my experience with mental health coverage

If you’re living in the United States you had to have been living under a rock not to have heard at least a little of the health care debate over these past few weeks and the ensuing shut down of the government. I’ve stayed out of the facebook comments, the name-calling, the blaming etc. I really dislike those posts. I hate the hate that they breed. I don’t understand it. But what I do understand is how insurance has effected my life. And this is what I want to share with you.

Currently I am on my parent’s insurance, which I will remain on until 26 years of age. This extended age period is due to Obama-Care and is one of the few points both political parties agree on. Without this extended age I would be off my parents insurance which would be terrifying and leave me with little to no coverage (at least before the Insurance marketplace opened up this month). Even with my parents insurance I have experienced first hand the problems with our health system.

Mental health is misunderstood. I think that is clear to anyone who has been in the mental health system.  In 2008, The Health Parity and  Addiction Equality Act added onto the Mental Health Parity Act of 1996. The 2008 act:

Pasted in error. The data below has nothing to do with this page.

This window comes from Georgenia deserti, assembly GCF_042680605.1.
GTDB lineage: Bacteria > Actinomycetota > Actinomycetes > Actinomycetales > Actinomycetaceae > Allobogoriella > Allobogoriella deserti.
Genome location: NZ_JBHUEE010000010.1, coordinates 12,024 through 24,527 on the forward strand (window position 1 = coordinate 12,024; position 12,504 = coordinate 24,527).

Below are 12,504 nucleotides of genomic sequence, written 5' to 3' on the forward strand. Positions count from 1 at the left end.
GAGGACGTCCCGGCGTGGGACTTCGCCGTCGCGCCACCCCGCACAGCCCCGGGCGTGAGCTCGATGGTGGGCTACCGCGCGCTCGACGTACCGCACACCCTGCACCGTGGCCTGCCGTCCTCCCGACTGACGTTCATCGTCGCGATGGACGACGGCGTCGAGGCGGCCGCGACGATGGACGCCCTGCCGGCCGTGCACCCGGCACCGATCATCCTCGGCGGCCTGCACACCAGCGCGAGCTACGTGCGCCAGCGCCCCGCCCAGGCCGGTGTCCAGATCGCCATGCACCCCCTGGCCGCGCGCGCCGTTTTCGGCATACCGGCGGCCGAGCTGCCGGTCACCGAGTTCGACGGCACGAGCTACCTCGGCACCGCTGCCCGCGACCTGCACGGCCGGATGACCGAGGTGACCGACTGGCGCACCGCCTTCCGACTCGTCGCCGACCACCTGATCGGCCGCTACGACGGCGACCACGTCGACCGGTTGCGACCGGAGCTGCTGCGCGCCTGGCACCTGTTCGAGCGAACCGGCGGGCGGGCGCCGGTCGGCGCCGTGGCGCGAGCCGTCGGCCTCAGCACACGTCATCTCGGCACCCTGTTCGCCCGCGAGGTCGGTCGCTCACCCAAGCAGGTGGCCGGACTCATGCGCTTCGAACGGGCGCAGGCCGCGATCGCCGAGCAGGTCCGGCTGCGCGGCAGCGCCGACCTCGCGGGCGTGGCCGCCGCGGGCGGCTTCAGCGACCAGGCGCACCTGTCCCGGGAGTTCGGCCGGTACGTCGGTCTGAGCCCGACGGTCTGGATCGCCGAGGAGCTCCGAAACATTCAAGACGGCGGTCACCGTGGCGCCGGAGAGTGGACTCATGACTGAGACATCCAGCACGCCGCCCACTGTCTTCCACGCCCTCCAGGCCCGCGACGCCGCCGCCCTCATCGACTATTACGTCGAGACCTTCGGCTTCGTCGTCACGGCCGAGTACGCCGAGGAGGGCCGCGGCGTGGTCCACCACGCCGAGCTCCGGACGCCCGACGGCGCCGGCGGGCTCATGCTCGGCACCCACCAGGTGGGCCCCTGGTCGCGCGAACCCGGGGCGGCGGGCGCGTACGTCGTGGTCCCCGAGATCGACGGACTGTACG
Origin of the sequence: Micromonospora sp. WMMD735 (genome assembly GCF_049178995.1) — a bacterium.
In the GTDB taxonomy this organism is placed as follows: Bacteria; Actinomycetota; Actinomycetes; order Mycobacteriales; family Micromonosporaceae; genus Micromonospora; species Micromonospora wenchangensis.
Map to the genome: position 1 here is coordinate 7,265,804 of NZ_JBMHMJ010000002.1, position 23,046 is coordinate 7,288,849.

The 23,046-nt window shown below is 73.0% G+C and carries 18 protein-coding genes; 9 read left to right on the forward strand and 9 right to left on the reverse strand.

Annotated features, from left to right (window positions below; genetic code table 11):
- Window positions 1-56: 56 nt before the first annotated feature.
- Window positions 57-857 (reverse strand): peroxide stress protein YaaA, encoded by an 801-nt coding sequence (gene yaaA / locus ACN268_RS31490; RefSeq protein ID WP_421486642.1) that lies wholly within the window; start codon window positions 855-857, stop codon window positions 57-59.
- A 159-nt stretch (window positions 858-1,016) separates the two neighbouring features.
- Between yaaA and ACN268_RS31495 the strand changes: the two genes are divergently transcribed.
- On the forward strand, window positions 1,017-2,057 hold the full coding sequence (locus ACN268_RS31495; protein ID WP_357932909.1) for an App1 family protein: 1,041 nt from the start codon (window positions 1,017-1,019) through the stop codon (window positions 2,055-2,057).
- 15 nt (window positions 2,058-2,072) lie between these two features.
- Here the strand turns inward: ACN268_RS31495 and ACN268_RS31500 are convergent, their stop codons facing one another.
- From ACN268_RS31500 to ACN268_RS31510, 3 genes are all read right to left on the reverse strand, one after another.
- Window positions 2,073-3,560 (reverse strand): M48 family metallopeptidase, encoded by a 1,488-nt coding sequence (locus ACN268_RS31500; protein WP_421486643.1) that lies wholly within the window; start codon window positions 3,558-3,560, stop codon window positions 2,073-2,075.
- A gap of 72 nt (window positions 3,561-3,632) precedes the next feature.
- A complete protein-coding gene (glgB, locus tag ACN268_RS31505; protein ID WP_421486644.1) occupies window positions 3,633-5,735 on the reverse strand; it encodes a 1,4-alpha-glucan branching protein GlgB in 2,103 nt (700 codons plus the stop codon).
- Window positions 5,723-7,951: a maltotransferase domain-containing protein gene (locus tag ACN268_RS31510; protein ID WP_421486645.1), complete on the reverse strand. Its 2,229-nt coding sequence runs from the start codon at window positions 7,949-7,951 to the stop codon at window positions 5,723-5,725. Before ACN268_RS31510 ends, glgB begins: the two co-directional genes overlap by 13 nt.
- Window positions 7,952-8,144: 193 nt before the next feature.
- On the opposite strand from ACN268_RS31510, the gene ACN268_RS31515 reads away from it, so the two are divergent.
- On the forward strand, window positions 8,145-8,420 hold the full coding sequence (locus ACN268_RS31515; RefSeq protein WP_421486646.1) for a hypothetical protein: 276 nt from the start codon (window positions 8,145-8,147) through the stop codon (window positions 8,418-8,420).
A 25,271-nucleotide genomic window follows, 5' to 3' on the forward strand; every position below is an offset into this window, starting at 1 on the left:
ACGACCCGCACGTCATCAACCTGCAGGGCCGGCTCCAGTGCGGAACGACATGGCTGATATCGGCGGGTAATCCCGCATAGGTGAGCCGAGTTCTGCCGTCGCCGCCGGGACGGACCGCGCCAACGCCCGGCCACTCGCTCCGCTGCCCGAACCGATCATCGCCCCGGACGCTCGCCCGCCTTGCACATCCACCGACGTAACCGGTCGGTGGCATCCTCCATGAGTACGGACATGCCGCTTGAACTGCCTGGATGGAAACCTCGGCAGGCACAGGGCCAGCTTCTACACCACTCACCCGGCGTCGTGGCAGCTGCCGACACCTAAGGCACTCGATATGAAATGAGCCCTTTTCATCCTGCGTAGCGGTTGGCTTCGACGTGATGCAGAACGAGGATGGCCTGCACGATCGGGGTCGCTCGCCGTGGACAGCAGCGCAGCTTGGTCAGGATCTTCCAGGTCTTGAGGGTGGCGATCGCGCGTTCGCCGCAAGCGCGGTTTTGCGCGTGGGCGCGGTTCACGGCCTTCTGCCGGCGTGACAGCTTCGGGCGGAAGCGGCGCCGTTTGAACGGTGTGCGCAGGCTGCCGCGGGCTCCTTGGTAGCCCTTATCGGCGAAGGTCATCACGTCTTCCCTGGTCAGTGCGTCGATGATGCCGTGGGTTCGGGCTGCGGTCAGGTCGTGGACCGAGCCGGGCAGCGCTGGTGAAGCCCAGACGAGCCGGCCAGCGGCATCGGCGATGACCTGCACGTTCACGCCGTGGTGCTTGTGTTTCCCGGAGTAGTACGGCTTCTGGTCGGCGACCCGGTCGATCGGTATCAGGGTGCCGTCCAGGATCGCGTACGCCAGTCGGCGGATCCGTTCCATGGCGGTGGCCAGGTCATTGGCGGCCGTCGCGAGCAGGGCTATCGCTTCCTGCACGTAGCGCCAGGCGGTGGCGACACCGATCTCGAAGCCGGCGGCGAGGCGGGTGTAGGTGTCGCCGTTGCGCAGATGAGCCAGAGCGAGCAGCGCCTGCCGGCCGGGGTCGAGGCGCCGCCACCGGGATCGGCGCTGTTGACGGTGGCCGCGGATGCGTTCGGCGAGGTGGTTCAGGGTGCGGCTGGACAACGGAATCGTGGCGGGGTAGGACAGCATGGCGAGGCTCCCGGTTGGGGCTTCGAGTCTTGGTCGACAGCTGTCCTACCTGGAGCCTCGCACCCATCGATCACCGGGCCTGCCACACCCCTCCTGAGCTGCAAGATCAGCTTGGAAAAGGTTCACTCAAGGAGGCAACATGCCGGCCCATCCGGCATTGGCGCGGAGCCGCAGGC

mandates that insurers define and make available specific criteria for medical necessity when it comes to mental health and substance abuse disorder benefits. In addition, MHPAEA also requires that insurers provide specific information and reasons in the event that reimbursement or payment for treatment is denied.

Okay, so this gave some required coverage to mental health. For me it came none too soon. I was hospitalized in September 2009. Less than a year from when this act was passed. Without it I never would have been able to have received treatment including outpatient therapy visits. However, even with this coverage what I needed was still not given to me. The insurance is still in control and even when my doctors advocated for me till they were blue in the face my insurance always cut out before I was ready or stable. Yes, they provided their specific reasons they denied but quite honestly they were bullshit. How can an insurance company claim to know more than my doctors? How can they who have never met me rule that I was in no danger of suicide, self-harm or relapse? How can an insurance claim to know my ideal weight or know what vitals are stable for me? And how can they know what exactly how my PTSD effects on a daily basis? They can’t. Yet every time I have been in some sort of treatment the insurance company does claim to know these things. And according to the law that’s quite alright as long as they provide proper documentation of why they are denying me further coverage.

In addition, my insurance doesn’t over me complete benefits. I have inpatient benefits meaning I can be hospitalized till I am medically stable but have no residential benefits. Residential is a level of care that provides a transition from inpatient to daily life. It is imperative in eating disorder treatment. It allows time for more therapy instead of just nutrition and weight gain. Residential allows the real “meat of therapy” to begin which can’t until nutrition is stabilized. By just leaving me hospitalized until I have gained some arbitrary number of pounds does nothing to aid in my recovery.